Same Job, Different Seed

Often, it is desirable to submit the same job to a computing cluster, changing only a few variables each time. For example, you may wish to run a simulation where random variables are generated from the same distribution, but each time with a different seed. Here, we will be generating 100 observations from an exponential distribution with 100 different seeds to illustrate how to submit jobs with different seeds. All of the files from this post can be downloaded from my github.

First, move to the directory on the cluster in which the file you are running is. When you submit the jobs to the cluster, you can submit them with the following code:

for seed in {1..100}
qsub -cwd $seed

Here we have 100 seeds — in this example I am just using the numbers 1 through 100.  We use a for loop which passes a different seed when submitting each job, indicated by the $seed at the end of the qsub command. If you want to pass n variables to your job this can be done by simply writing $var1 $var2 … $varn at the end of the qsub command. The command ‘-cwd’ tells us that the output from our job should go in the current working directory.  Each job is submitted through the file The file reads:

Rscript random_exponential.R $1

Rscript is a command mode of R with a terminal and can be used as a shell script.  This is followed by the name of the R file we wish to submit. The last part indicates that we will be passing the seed to the R job. If you wish to pass n variable to your R job, you can pass them by having $1 $2 … $n after the name of the file.

Now, lets look at the file random_exponetial.R

seed <- commandArgs(TRUE)
##set the seed
##generate 100 exponential random variables with rate = 1
random.exp <- rexp(100, rate = 1)
##take the mean of the random variables
mean.exp <- mean(random.exp)
##save the mean
save(mean.exp, file = paste0(seed, 'output.Rdata'))

The command commandArgs() provides access to a copy of the command line arguments supplied when this R session was invoked. We have assigned this to the variable ‘seed’. Note that if you have passed n variables to your R job, ‘seed’ will be a vector of length n. The remainder of the R code generate the 100 exponential random variables, calculates the mean, and saves the mean.  Notice in the last line, the seed is used in the name of the output file, which will be extremely useful for the next step.

To combine the means, open and R session on the cluster and then run the following code from the combine.R file:

##set working directory to location of the output of random_exponential.R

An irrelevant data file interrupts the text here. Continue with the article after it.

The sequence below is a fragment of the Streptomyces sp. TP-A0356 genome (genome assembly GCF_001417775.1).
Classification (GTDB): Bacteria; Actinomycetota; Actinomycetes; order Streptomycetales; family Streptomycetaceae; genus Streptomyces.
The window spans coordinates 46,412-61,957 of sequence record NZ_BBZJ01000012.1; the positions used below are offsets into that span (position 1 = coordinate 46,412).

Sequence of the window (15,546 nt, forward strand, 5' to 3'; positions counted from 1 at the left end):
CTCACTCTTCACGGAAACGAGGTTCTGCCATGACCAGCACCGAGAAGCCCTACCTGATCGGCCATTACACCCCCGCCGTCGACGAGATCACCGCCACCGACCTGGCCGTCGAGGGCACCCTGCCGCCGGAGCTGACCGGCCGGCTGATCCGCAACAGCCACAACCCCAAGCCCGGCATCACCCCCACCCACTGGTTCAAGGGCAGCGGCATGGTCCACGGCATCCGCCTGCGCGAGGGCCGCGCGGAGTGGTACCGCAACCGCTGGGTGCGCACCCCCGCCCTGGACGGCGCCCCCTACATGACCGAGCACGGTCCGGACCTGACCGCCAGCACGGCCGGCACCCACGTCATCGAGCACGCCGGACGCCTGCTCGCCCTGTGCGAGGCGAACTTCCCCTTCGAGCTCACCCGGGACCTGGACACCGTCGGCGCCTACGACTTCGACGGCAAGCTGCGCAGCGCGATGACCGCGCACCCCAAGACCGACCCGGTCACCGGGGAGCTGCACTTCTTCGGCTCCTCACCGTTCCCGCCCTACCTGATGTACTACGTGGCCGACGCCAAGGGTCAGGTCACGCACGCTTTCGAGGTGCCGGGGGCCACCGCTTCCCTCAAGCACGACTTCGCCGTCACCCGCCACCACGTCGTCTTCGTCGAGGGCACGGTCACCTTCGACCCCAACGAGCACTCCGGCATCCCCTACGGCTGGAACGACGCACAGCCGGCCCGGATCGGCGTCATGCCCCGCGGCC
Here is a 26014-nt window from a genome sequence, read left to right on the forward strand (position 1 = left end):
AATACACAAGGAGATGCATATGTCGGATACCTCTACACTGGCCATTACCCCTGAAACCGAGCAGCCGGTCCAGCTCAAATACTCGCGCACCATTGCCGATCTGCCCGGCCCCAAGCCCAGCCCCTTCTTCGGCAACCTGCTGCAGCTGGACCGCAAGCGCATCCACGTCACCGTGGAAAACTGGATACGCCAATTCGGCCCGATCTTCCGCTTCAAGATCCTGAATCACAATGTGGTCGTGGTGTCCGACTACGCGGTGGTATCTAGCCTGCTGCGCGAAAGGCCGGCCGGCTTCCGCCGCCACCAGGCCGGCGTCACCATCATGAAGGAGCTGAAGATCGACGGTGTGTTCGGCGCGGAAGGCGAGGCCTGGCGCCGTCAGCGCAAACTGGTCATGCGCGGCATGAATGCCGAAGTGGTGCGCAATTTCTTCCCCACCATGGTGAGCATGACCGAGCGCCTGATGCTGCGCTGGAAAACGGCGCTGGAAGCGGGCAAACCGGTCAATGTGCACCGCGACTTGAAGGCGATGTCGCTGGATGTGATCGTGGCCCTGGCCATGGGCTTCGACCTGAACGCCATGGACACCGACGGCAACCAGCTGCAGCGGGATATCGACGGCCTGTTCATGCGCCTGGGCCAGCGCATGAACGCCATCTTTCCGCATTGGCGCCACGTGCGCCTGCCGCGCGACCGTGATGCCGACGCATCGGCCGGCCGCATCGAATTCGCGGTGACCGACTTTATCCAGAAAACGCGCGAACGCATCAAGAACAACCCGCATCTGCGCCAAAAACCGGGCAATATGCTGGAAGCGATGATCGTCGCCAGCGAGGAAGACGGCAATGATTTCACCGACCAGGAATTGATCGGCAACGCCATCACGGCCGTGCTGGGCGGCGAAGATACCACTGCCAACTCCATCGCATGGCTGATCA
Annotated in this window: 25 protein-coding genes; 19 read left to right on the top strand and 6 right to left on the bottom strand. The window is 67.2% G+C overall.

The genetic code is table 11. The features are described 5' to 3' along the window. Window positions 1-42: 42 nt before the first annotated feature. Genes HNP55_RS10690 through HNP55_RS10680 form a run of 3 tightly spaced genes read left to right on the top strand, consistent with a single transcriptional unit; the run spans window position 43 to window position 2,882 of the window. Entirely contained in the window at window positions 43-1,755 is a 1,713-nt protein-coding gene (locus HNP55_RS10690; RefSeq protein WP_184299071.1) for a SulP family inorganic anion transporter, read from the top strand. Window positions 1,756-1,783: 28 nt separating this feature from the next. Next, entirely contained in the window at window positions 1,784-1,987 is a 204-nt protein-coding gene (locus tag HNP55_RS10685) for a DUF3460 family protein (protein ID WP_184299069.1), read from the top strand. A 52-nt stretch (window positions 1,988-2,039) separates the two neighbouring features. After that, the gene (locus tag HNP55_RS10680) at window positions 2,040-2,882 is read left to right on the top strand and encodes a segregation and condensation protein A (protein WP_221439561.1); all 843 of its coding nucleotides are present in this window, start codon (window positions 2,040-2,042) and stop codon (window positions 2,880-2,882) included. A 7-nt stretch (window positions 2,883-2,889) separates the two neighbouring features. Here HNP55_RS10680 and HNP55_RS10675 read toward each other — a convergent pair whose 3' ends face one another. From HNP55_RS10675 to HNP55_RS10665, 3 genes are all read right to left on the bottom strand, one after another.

##create a vector to collect the means
mean <- c()
## load in the mean from each set
for (i in 1:100){
load(paste0(i, 'output.Rdata'))
mean[i] <- mean.exp
##plot a histogram of the means
hist(means, main = 'Histogram of Means')

The file combine.R produces this plot (an illustration of the Central Limit Theorem):

Hist copy


Acknowledgments:  Sincerest thanks to Taki Shinohara who taught me how to do this!  And also many thanks to David Lenis and Jean-Philippe Fortin for the useful feedback on this post.

Posted in R

6 thoughts on “Same Job, Different Seed

  1. jongellar

    An alternative is to submit the job as an “array job”:

    qsub -t 1:100

    this will submit 100 times, each with a different “task ID” from 1 to 100. will call an R script, and the R script should have a line such as:

    runID <- as.numeric(Sys.getenv("SGE_TASK_ID"))

    The effect is basically the same thing as what you have above, except that the "work" of submitting the 100 jobs is done by SGE instead of by the shell script. The one advantage of submitting as an array job is that SGE considers it one job, and will assign it a single ID (with different task ID's, which is like a "sub-ID"). This way if you have to, for example, kill the whole thing, you can do it with a single qdel statement using that one ID. When you run qstat, it lists the jobs as jobID:taskID. It is just a little more organized.

    Instead of just setting seeds, I've also used array jobs to set up different parameters for a simulation. For example, you can use -t 1:24, and then build in a bunch of logic at the start of your R script to determine which of the 24 scenarios you are in. This usually involves a bunch of modulus operators (%%) in some arithmetic.

  2. Kasper Hansen

    I second the comment on array jobs.

    More importantly, you should be aware that there is NO guarantee that random streams started with different seeds are independent, although many people don’t realize this. So basically your final “mean” vector (used for plotting) cannot be assumed to contain independent samples. The way to solve this is either 1) generate all the random numbers in one job or 2) use a parallel random number generator which ensures that only one random number stream is used and that this stream is properly synchronized across threads. This second option really means you need to have one master R process and then spawn sub jobs.

    • elizabethmargaretsweeney

      Good to know! I am clearly one of the many people who did not realize this. I have always assumed that if you set different seeds the streams of random numbers from each seed would be independent.

      Perhaps this post would be better cast as a skeleton for creating embarrassingly parallel jobs on the cluster, and the choice of example is not the greatest because of what you point out above.

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